Movie screen material to be used to make guards for frontline workers

Protective gear: The prototype designs of face shields by Harkness Screens.  

Moments of crises can often be about making a quick turnaround to stay relevant. Cinemas may have shut down the world over but the PVC material used in manufacturing movie screens can be utilised as a guard in the fight against the COVID-19 pandemic.

Starting Monday, global screen technology company Harkness Screens will start making curtains (used as dividers, and frames, for partitioning) for Indian hospitals and quarantine facilities, aprons and disposable face shields for the country’s doctors, nurses, health staff and other frontline workers, from its manufacturing unit in Nelamangala near Bengaluru. The fourth product, a sanitisable and reusable face shield, will start getting delivered by the end of April.

Harkness has prototype designs of medical curtains and heavy-duty PVC aprons using the PVC usually used to create a movie theatre’s silver screen, said a press statement. The 90-year-old company also has manufacturing units in the U.S., U.K., France and China.

Movie screen material to be used to make guards for frontline workers

The idea is to mobilise Harness Screens’ global manufacturing strength to focus on how they can help those on the frontline. “The cinema business is closed globally. We cannot make or sell screens. Our concern was to be of help during the crisis and put the existing infrastructure and capability to use,” said Preetham Daniel, senior vice president Asia, Harkness Screens.

Mark Ashcroft, CEO of Harkness Screens, said in a press statement they were prepared at the tail end of last year, when the pandemic’s onset in China meant their factory there remained closed from the Chinese New Year to the end of March. “As a result, when COVID-19 reached the other regions we operate in, we knew what to expect. We believe we can help those on the frontline.”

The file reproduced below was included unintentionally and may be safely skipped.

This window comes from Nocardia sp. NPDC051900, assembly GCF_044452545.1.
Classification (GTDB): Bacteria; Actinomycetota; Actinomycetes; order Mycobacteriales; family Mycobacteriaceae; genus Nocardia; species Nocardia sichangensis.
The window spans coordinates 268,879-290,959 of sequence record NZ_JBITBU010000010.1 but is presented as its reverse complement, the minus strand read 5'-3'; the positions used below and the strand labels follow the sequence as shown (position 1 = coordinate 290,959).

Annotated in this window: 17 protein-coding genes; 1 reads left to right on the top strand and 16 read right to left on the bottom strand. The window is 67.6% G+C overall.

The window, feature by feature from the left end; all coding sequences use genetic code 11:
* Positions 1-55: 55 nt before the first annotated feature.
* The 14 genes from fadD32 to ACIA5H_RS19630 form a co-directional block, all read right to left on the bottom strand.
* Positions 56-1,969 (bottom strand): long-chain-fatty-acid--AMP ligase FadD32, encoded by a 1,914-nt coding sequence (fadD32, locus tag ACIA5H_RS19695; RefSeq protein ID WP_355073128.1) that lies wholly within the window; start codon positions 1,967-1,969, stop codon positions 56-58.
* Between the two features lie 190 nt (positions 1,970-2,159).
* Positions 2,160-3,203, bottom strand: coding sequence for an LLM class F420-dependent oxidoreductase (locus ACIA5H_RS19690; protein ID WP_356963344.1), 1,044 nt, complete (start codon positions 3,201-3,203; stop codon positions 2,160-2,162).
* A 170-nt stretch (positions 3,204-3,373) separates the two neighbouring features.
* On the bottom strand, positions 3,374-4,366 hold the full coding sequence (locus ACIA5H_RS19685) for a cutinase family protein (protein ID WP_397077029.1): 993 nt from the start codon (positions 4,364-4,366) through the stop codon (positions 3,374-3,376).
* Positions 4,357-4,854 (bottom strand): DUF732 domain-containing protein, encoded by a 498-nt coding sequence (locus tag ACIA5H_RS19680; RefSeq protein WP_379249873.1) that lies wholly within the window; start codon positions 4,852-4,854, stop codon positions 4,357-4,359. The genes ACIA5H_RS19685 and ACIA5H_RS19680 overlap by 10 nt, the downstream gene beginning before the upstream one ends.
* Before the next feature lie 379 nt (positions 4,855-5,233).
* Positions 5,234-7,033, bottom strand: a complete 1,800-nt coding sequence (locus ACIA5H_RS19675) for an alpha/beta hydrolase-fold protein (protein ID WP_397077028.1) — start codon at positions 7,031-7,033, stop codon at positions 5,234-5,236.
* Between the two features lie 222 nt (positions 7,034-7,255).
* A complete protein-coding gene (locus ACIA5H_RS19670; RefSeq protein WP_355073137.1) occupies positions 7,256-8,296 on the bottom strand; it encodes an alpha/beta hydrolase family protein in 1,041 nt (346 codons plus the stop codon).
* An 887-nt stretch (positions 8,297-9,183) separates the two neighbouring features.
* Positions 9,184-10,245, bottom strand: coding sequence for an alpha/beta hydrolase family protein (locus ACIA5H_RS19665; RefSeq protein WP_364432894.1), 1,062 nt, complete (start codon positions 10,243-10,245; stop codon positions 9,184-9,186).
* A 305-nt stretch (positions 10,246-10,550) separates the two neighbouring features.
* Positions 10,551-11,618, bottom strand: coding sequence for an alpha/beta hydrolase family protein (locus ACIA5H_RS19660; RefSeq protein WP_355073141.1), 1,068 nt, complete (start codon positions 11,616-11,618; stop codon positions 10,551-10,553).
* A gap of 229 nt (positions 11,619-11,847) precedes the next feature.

According to Mr. Daniel, the core material is the key. PVC is considered much more resilient, durable and effective than OHP sheets currently being used for manufacturing face shields. PVC has a great advantage because it is anti-microbial. PVC curtains can also be sanitised very easily with minimum labour by using a disinfectant spray. The PVC face shield will be like a visor from the forehead to the neck and is size agnostic when it comes to a person’s head or face.

Chief scientist and director of R&D (research and development), Laurent Espitalier, said all of Harkness’ ideas are well within the capabilities of Harkness staff the world over. “The fact that we have such a wide global footprint means we can help countries and provide them with high-quality PVC products,” he said, in the statement.

The unit is classified under essential services and been granted special permission for repurposing the factory as a medical equipment manufacturing facility. According to Mr. Daniel, all measures and norms will be followed strictly: 50% of the 45-strong workforce will work in cycles, maintaining the required distancing and assuring proper sanitisation of the place and people.

The disposable shield will cost ₹75, the reusable one will cost ₹120 and apron, ₹900 a piece. Curtain cost would depend on the size. A 3 feet by 8 feet one used in railway isolation coaches would typically cost about ₹2,000.

According to Mr. Daniel, the price just involves the cost of the product — the PVC sourced from Europe — and not labour. “There is no additional profit involved. It is a social responsibility exercise for us,” he said.

The company is working closely with health ministries across Karnataka, Tamil Nadu and Telengana to connect with hospitals and quarantine centres and wants to extend its support to Maharashtra as well.

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Printable version | Feb 26, 2021 1:31:37 PM |

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